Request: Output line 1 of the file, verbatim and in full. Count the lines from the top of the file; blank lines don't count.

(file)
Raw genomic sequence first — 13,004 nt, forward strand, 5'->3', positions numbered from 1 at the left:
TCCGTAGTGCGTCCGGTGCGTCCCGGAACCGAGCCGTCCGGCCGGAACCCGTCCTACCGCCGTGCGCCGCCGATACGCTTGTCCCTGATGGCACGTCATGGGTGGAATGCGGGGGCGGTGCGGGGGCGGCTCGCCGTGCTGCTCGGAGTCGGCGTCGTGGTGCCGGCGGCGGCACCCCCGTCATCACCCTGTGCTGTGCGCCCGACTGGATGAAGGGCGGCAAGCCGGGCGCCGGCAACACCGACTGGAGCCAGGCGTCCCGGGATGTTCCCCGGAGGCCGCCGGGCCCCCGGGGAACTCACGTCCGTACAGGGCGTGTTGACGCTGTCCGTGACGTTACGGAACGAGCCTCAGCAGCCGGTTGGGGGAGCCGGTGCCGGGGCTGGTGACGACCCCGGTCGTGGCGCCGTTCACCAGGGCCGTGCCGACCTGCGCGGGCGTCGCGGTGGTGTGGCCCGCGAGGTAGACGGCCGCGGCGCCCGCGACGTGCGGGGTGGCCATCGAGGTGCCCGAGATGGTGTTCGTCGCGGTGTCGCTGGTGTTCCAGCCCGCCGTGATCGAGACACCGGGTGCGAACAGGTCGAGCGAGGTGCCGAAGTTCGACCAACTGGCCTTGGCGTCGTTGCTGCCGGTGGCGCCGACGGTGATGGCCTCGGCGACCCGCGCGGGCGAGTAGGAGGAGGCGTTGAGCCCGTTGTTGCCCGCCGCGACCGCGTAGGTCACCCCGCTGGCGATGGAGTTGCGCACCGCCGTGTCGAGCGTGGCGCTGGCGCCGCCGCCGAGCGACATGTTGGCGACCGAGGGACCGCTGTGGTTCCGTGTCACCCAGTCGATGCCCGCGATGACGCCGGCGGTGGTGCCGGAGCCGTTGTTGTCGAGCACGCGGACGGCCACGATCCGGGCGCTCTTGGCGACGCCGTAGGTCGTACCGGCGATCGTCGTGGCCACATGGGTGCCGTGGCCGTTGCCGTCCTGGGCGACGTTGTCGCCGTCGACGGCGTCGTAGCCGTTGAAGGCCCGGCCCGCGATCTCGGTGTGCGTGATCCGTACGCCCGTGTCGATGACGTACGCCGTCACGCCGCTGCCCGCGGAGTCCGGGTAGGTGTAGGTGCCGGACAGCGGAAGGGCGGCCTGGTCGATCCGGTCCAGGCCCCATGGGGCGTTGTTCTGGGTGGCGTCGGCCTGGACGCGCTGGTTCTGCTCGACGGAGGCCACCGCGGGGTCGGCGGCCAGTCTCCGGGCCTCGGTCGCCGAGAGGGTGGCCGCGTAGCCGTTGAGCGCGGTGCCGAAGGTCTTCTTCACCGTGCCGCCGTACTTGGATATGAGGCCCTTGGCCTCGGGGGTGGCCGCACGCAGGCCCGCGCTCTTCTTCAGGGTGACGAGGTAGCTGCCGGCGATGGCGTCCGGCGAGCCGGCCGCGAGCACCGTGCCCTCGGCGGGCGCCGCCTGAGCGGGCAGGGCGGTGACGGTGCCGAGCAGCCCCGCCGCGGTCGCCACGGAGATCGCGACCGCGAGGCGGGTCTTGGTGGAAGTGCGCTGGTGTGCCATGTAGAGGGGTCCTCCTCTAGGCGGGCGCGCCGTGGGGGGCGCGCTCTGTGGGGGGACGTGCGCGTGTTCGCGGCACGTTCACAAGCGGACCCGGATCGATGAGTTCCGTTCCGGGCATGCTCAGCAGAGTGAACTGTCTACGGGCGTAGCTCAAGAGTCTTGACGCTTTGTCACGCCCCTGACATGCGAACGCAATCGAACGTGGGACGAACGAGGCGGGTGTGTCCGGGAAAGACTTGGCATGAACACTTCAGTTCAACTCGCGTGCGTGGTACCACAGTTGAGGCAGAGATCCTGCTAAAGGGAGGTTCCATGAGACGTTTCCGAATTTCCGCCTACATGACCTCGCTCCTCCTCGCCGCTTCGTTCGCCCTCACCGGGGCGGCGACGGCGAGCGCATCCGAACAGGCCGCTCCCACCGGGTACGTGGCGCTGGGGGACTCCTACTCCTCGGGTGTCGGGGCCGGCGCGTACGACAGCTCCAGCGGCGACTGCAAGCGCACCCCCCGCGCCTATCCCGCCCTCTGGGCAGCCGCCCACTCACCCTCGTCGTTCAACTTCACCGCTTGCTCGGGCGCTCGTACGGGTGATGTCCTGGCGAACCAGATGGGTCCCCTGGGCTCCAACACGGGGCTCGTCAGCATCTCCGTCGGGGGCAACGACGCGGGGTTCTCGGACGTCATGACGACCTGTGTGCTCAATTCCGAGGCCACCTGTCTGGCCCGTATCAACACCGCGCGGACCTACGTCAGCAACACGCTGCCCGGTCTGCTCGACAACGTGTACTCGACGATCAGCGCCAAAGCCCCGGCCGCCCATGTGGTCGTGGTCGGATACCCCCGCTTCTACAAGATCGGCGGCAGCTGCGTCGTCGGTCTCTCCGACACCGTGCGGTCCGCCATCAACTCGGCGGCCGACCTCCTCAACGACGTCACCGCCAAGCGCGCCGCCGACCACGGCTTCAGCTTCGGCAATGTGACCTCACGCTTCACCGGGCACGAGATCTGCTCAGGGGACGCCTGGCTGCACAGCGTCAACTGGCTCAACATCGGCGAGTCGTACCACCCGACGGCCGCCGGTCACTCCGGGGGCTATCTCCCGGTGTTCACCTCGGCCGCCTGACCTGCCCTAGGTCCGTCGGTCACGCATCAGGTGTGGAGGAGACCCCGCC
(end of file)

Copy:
Raw genomic sequence first — 13,004 nt, forward strand, 5'->3', positions numbered from 1 at the left: